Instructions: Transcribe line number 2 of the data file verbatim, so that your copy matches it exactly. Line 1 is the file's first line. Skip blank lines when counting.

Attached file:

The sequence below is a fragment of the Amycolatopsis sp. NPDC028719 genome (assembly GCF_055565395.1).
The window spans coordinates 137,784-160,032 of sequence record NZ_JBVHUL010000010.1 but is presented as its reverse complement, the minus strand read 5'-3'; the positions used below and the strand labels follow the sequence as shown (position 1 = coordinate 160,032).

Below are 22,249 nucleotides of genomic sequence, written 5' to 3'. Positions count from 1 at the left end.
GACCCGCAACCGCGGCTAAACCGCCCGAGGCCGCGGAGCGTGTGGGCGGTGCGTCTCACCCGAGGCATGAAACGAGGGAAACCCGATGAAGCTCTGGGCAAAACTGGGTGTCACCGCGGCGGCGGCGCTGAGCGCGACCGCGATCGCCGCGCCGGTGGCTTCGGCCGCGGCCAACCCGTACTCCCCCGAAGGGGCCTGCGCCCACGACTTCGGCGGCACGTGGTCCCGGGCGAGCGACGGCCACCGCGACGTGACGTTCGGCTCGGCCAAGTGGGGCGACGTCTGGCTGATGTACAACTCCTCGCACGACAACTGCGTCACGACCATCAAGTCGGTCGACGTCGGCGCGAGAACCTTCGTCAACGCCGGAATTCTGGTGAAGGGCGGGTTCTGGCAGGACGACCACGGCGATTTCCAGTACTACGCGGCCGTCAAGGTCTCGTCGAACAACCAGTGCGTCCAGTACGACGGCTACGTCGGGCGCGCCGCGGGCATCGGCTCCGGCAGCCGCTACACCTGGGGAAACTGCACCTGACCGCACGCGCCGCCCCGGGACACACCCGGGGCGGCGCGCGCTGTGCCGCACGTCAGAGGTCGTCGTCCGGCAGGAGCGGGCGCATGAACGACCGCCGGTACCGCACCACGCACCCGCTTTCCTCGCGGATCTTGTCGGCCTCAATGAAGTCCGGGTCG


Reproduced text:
The window spans coordinates 137,784-160,032 of sequence record NZ_JBVHUL010000010.1 but is presented as its reverse complement, the minus strand read 5'-3'; the positions used below and the strand labels follow the sequence as shown (position 1 = coordinate 160,032).